Important Advisory: SQLCipher with Xcode 8 and new SDKs

Note: Updated to clarify that this guidance applies to all projects built with Xcode 8, including for non-iOS targets).

Apple has recently released XCode 8, along with new SDKs (e.g. iOS 10, watchOS 3, mac OS, tvOS), with many new features and enhancements. The majority of projects that include SQLCipher should have no problems after upgrading. However, there are some important changes and edge cases, so we have prepared the following important recommendations for all SQLCipher developers upgrading to the new platforms:

  1. Adjust Project Build Settings to link SQLCipher first
  2. Include an Application Runtime Check for SQLCipher
  3. Testing and Validation


One of the most important prerequisites for using SQLCipher is that an application should never link in other versions of SQLite. As a result, implementation requirements for SQLCipher on iOS have always required the removal of any references to the standard SQLite system library.

With previous versions of the standard SQLite library, there were a few symbols that were not implemented (e.g. sqlite3_key). This would typically result in a linker error if a project was improperly configured. However, with the latest XCode and associated SDKs that is unfortunately no longer the case.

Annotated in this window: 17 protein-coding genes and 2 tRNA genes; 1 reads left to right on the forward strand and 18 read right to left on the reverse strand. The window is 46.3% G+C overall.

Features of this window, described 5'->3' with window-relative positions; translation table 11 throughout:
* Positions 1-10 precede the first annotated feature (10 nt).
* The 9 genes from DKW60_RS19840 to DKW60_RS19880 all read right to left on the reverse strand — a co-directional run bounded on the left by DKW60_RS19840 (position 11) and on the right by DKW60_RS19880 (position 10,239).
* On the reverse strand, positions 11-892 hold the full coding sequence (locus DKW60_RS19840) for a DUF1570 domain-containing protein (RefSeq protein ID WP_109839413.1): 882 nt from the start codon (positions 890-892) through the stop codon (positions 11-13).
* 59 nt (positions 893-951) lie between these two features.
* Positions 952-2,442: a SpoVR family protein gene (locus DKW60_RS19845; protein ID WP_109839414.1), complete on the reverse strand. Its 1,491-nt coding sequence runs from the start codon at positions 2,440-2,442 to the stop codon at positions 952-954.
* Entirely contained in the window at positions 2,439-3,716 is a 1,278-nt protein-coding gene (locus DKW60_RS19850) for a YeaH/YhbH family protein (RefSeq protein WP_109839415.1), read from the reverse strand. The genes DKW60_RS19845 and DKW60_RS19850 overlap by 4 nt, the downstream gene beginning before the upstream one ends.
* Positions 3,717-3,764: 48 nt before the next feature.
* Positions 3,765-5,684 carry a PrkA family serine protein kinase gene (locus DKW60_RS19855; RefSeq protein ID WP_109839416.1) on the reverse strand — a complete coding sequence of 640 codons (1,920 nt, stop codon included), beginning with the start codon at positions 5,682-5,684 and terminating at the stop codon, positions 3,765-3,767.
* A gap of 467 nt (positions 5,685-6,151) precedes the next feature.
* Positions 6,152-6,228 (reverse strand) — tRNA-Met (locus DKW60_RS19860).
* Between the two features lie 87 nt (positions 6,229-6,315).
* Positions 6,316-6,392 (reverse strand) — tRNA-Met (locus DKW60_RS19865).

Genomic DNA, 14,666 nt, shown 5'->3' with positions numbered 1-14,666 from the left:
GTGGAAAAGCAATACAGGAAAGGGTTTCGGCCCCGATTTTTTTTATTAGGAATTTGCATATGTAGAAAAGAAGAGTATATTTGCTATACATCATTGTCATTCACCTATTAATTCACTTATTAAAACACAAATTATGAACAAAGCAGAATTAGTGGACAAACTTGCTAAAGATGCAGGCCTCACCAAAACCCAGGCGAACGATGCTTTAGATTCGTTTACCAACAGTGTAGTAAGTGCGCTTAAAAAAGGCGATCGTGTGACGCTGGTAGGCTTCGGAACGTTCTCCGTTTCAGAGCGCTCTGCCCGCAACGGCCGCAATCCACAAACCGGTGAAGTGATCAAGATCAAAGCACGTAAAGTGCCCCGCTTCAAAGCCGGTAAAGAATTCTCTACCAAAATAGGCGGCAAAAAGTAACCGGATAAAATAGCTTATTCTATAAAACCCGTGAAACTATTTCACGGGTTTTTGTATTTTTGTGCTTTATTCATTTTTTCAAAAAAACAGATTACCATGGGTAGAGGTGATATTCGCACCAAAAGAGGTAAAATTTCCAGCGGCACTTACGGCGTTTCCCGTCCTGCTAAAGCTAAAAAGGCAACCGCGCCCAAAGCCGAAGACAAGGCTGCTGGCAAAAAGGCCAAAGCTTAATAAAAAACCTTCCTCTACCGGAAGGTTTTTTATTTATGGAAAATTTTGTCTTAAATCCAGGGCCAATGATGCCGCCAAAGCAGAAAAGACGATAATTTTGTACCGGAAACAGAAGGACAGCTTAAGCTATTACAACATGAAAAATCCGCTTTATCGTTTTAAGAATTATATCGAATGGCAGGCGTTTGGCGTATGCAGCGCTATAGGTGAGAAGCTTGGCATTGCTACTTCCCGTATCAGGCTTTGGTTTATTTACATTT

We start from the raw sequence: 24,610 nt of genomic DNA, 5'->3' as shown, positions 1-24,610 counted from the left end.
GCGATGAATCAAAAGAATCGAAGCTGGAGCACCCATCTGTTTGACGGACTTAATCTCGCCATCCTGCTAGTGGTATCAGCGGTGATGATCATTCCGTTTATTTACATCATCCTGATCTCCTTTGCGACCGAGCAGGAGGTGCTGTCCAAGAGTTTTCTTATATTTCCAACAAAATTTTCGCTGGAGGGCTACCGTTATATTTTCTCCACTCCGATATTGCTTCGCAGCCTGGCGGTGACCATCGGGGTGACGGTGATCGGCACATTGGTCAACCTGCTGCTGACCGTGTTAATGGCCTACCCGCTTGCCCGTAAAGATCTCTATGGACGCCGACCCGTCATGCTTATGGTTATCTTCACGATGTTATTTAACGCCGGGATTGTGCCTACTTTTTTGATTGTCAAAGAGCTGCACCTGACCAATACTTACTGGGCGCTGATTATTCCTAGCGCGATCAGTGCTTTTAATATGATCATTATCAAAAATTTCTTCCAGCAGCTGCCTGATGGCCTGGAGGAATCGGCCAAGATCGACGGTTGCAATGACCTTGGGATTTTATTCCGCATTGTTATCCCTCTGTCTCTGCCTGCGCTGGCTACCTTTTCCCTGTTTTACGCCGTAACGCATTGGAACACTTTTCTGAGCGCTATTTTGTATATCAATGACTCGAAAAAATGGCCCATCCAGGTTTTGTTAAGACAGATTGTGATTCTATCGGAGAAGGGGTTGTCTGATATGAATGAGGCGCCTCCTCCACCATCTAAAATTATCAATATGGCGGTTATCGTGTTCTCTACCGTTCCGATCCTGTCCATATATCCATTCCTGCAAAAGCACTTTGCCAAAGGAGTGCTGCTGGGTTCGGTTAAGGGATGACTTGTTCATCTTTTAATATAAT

As a result, if a project setup were to inadvertantly include a linking reference against the standard SQLite library before SQLCipher, it is possible for the application to build and run, but not use SQLCipher for encryption. For most projects this is not a problem, but there are certain circumstances where an unintentional SQLite link could occur. One such example is when using CocoaPods, or some other sub-project, that declares a dependency on the sqlite3 library. In that case, adding a pod to a project could “silently” modify the project settings in such a way that SQLCipher would not be properly linked. This might not be immediately apparent to a developer unless they are looking closely at the dependencies and testing.

Please note that we DO NOT SUPPORT using SQLCipher with a project that includes a separate sqlite3 dependency, including via CocoaPods. That sort of configuration carries multiple inherent risks, including undefined behavior, deadlocks, loss of data, loss of encryption functionality, etc.

That said, as a preventative measure, we recommend that applications using SQLCipher make the following adjustments.

Project Setup for Linking

One way to prevent undefined linking behavior or silent failures is to ensure that SQLCipher is linked into the application first. XCode provides a convenient inheritance structure for these types of settings.

Start by open the Project level Build Settings. These are the global project settings, not for your individual application target. Locate the Other Linker Flags setting and add one of the following, depending on how you are integrating SQLCipher